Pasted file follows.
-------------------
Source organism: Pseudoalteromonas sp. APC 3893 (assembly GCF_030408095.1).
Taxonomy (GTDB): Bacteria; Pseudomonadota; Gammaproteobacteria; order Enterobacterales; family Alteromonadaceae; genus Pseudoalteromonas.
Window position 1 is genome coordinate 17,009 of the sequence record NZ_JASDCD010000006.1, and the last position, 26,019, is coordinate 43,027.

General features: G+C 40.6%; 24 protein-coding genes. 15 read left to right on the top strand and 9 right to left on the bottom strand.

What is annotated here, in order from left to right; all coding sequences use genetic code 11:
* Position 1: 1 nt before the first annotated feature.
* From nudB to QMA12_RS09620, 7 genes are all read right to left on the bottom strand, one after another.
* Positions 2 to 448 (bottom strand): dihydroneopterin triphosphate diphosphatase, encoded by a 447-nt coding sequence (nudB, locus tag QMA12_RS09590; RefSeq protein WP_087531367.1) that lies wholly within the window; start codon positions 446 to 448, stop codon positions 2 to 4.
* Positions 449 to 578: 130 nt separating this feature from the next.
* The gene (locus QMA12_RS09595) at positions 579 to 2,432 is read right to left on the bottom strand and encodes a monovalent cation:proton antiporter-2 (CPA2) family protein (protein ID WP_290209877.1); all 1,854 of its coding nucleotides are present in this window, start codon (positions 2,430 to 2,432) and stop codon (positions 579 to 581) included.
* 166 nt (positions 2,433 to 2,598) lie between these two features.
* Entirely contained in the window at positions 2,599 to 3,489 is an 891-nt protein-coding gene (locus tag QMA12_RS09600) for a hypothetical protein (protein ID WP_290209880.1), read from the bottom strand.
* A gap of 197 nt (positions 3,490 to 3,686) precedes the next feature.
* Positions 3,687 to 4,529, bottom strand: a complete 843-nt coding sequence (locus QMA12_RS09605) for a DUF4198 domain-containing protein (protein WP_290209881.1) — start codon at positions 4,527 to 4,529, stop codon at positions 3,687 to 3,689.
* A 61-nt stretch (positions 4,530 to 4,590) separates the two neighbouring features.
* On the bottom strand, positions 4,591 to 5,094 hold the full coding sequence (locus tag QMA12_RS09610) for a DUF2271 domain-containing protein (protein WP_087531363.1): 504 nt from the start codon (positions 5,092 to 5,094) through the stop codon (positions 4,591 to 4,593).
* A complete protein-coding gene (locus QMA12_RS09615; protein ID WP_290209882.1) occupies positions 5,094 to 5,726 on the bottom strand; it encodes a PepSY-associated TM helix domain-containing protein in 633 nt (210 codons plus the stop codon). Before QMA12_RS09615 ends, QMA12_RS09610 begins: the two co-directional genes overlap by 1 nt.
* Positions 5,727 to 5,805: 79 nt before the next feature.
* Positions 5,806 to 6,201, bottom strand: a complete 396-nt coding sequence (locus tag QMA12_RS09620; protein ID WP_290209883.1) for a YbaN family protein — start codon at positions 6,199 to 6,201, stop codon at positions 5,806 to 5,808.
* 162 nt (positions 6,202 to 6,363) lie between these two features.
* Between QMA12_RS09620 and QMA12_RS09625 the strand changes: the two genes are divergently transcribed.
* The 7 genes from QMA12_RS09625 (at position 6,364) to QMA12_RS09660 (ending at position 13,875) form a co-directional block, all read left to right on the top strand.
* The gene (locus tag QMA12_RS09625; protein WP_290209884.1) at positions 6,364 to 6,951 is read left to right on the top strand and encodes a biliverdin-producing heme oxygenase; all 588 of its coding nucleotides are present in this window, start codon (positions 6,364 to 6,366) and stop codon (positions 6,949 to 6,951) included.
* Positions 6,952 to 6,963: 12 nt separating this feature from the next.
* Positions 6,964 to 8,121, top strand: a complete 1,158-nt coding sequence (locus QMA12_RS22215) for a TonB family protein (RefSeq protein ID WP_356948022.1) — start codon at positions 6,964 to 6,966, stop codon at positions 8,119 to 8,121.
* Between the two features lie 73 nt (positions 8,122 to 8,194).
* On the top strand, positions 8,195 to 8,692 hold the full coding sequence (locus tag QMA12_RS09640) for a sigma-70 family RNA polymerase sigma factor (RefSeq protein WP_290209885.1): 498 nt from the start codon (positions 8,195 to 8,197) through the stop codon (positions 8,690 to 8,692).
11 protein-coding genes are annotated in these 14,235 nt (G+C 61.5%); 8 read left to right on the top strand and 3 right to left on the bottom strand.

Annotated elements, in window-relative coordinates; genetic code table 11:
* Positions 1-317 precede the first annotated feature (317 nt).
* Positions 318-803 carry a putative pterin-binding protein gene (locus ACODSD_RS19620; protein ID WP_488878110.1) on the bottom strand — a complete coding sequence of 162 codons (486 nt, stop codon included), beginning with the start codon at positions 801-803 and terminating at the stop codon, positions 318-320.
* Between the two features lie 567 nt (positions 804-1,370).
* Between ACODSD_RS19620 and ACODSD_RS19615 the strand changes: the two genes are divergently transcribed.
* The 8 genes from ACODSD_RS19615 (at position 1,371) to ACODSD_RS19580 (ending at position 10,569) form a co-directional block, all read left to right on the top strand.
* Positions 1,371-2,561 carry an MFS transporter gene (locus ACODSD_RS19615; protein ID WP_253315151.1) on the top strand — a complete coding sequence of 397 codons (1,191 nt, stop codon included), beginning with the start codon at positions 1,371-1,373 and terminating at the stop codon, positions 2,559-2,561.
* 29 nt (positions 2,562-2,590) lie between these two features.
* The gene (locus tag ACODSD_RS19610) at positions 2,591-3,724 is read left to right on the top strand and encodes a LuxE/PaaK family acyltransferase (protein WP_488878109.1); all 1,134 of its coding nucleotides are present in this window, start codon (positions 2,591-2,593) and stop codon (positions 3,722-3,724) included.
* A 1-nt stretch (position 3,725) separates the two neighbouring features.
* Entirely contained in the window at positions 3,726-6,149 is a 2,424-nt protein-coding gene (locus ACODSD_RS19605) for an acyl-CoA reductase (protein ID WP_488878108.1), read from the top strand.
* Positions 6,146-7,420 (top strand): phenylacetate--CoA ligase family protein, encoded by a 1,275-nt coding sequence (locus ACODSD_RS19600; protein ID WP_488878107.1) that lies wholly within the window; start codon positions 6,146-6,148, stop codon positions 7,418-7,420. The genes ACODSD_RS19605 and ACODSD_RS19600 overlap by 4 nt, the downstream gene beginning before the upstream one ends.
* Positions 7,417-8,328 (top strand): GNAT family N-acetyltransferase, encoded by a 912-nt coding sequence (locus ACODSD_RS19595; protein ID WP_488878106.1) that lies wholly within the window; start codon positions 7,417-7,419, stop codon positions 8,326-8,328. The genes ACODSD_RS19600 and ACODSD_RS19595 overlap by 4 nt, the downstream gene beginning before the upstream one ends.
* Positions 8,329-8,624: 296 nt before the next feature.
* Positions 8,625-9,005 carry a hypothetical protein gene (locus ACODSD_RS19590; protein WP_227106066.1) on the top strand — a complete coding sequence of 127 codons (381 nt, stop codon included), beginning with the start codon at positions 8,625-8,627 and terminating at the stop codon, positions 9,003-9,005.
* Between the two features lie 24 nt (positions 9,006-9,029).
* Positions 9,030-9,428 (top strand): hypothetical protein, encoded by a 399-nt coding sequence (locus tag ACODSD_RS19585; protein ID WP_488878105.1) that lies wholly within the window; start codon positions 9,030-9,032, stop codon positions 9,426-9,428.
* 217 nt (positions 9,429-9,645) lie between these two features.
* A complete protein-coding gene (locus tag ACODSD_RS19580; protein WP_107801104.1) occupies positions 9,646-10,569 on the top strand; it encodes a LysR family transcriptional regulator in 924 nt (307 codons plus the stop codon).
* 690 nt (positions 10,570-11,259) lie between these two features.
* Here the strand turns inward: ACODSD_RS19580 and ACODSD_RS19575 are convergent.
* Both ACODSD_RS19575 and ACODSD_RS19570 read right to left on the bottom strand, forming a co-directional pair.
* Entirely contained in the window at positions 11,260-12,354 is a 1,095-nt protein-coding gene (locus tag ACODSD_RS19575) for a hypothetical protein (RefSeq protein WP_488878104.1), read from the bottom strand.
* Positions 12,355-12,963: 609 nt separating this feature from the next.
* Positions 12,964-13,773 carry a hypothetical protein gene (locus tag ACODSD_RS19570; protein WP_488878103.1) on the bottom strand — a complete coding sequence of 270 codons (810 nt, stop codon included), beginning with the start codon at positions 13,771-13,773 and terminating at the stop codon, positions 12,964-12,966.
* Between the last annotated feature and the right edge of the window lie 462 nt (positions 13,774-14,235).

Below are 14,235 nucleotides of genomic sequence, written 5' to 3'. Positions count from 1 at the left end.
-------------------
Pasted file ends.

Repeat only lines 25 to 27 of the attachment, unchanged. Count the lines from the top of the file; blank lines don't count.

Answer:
* Positions 6,964 to 8,121, top strand: a complete 1,158-nt coding sequence (locus QMA12_RS22215) for a TonB family protein (RefSeq protein ID WP_356948022.1) — start codon at positions 6,964 to 6,966, stop codon at positions 8,119 to 8,121.
* Between the two features lie 73 nt (positions 8,122 to 8,194).
* On the top strand, positions 8,195 to 8,692 hold the full coding sequence (locus tag QMA12_RS09640) for a sigma-70 family RNA polymerase sigma factor (RefSeq protein WP_290209885.1): 498 nt from the start codon (positions 8,195 to 8,197) through the stop codon (positions 8,690 to 8,692).